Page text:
SP
And again it’s a square, which is the most efficient geometry. But if it’s really so efficient, why do other architects tend to use rectangles more?

RZ
I would say because it’s more difficult, because you can’t develop your idea out of functional criteria. For example for a school you make a corridor with classrooms on both sides, so the width of the building is the result of function. But if you start with a square you kind of have to fit everything in to this square. This makes it difficult to work with.

SP
So you tend to begin with a square because it’s not wholly functional. What is it about function that doesn’t satisfy?

RZ
I would not say that it’s not satisfying. It’s just not enough, it’s just one part of architecture. But at this time when I was working I thought that if there are no restrictions to making a form, no site boundaries and so on, then instead of choosing a random shape I should instead use the square. Then after some time I didn’t want to do squares anymore and I tried hard to find reasons not to do them, and there are a lot of reasons of course.

SP
In your work, at least what we have looked at so far there are a few ideas that repeat. Obviously the centre is a question, but then also the idea of finding a limit to an endless order, and simple geometry is used to somehow disable function, or at least not to make it the primary goal. It seems almost philosophical. Is there something consciously philosophical about it?

RZ
Of course, it is conscious, but I would rather say that it just comes. Once I begin to think about an idea I also see that there are other dimensions around it. But I’m not a philosopher.

SP
Here in the sports hall competition for instance it’s not a square because everything was given?

RZ
If you do a sports hall in Switzerland there is one way that is the most functional. So here the question was how we could do something which is more than this thing that we know from everywhere. So we tried to make a building where you do sports outside, as a feeling, even though you are still inside. The standard type for a sports hall is made up of the large hall and then additionally on the side the storage spaces for the hall on the ground floor and on top of that the wardrobes where you change, and it’s always usually aligned. These are all spaces that don’t need daylight. So the only thing we changed from the standard type is that we moved this part of the building so that we would have a free corner in the hall. And then the other thing is the window which is low all around the hall, wchich gives the impression that the ground continues from inside to outside. And then of course this top-light here that follows from the entrance, which is in the centre of the wardrobe building into the hall. When you enter the hall you don’t enter centrally, you just enter somewhere. The top light is a crack that really divides the whole thing. I guess this, and the free corners really make you feel like you’re outside very strongly. So the functional part of the building is almost non existent, as an idea it’s not here. The cross shape on the right hand corner comes from shifting the two building elements. It’s required to stabilise the hall but also gives that corner a focus. Because there is this focal point in a cross shape I imagine it could make you feel like there is more space around it and make it feel even bigger.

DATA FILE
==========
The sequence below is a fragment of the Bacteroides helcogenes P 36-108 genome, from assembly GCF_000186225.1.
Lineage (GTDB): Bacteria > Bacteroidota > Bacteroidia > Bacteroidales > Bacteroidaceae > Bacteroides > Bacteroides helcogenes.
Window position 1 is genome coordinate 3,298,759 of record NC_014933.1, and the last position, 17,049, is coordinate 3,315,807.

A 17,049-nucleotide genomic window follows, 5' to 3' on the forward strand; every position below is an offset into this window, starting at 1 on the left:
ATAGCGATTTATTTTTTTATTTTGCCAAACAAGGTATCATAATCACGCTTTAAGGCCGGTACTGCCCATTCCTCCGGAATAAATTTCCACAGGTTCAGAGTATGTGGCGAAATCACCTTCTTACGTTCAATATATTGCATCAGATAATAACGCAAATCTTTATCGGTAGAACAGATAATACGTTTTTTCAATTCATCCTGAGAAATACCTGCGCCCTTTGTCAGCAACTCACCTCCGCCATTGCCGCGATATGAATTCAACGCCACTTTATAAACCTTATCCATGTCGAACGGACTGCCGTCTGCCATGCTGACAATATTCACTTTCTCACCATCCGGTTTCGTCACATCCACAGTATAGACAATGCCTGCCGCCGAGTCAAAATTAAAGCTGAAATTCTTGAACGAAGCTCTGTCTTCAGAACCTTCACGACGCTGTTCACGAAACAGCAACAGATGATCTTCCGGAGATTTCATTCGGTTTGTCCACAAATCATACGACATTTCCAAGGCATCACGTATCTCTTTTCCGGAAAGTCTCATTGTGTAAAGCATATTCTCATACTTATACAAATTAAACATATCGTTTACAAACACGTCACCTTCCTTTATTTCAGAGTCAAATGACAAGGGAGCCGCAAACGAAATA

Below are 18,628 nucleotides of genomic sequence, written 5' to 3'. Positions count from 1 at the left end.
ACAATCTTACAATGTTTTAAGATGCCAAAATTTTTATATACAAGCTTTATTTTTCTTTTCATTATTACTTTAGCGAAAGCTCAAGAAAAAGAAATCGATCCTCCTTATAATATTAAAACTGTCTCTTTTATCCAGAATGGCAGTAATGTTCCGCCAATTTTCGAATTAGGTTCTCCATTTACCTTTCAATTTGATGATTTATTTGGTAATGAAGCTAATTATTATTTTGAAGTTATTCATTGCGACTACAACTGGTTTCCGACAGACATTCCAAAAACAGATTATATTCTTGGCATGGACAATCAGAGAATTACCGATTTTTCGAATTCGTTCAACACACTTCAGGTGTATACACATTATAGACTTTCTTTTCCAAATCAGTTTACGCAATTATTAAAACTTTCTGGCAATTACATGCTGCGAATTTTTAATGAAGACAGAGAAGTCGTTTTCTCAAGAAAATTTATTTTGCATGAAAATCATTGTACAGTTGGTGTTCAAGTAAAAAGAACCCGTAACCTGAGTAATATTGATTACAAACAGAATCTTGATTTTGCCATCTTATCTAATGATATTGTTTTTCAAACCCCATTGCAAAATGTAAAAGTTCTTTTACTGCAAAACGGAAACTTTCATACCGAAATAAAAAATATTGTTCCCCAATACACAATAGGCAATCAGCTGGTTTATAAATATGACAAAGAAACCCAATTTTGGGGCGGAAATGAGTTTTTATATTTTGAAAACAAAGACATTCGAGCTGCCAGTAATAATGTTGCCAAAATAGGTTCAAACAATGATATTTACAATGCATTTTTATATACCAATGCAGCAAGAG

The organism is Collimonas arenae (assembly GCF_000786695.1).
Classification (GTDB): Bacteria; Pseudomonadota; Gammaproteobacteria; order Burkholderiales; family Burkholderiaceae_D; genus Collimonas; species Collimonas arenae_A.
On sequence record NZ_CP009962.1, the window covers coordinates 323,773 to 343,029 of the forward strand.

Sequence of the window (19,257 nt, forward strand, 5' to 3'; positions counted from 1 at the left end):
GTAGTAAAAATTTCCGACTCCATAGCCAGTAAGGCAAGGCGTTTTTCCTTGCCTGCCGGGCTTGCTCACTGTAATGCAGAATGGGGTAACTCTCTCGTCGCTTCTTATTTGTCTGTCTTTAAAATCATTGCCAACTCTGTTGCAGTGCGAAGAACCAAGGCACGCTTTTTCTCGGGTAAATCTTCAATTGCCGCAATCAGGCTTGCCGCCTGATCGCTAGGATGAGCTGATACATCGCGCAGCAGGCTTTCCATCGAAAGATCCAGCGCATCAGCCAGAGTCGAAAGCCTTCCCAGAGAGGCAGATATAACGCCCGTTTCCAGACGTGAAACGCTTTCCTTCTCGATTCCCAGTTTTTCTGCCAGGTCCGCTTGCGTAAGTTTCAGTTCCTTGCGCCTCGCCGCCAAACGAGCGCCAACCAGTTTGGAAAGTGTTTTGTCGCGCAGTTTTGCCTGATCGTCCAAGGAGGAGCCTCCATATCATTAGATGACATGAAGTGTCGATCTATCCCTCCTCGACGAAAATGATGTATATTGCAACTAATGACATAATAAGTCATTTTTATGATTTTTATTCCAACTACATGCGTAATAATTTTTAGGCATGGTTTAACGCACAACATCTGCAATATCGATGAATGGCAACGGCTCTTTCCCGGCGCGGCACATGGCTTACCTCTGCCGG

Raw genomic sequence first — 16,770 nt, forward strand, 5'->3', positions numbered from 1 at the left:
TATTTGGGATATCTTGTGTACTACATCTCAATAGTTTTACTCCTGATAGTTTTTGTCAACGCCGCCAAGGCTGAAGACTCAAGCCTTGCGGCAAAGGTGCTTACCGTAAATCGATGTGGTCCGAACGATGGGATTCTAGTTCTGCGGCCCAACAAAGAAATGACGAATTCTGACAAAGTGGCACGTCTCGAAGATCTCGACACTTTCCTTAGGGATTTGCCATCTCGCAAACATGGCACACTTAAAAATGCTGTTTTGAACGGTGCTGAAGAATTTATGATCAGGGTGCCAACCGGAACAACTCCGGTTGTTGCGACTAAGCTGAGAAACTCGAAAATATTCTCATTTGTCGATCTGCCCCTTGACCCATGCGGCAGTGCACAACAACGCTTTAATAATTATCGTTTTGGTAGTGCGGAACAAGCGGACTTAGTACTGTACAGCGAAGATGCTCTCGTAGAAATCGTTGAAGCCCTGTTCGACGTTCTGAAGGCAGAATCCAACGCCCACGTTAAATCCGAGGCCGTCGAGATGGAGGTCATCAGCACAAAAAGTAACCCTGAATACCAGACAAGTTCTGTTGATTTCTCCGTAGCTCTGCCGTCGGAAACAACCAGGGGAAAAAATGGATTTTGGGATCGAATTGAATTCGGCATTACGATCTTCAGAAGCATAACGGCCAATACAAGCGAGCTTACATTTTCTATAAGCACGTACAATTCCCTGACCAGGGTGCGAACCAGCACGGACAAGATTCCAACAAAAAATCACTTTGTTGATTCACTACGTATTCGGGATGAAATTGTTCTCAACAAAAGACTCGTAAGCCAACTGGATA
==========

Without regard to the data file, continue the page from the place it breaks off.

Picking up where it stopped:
SP
On the table in front of us there’s an open book with a picture of the Pavilion on the north side of Chahar Bagh in Isfahan, Iran. There’s something in these works where you sense real sincerity.

RZ
And also enormous care. This is a thoughtful building, and it’s serious. It’s very basic; a cube, with nice geometries and it looks beautiful. It’s a simple cube but you also understand that there is a very precise order in the composition. There is an order of openings that is related to the inside and one order of openings that relate to the outside. The outside order is larger than the inside order and is much more about the public space. It’s made with a lot of care, but not just craftsmanship, this can also be done very carefully but it’s not of any special interest. Technically it’s probably very easy to build these brick walls and the rest is composition. Today it’s almost the opposite. Today it would probably look different, so you wouldn’t take the look but the idea. The intensity, the carefulness and the thoughts could have the same intensity today as this has. This is what is lacking today. Also beauty is also not talked about. We don’t have time. We’re too busy with other things and we’re happy if we can build buildings in precious materials. Things are just too complicated today. We don’t come this point anymore. In the competitions, in the briefs, they always ask to be as efficient and as cheap as possible, they say costs are important, and architects in the juries they usually don’t chose the cheapest and most efficient projects. They think that something more expensive has to be better. They think that this is what architects should fight for. To make sure we can keep building with expensive materials. And I completely disagree with this way of thinking. I believe that by being totally pragmatic you are still able to do great things.

SP
I imagine things were just as complicated then.

RZ
Culturally yes, but technically not.

SP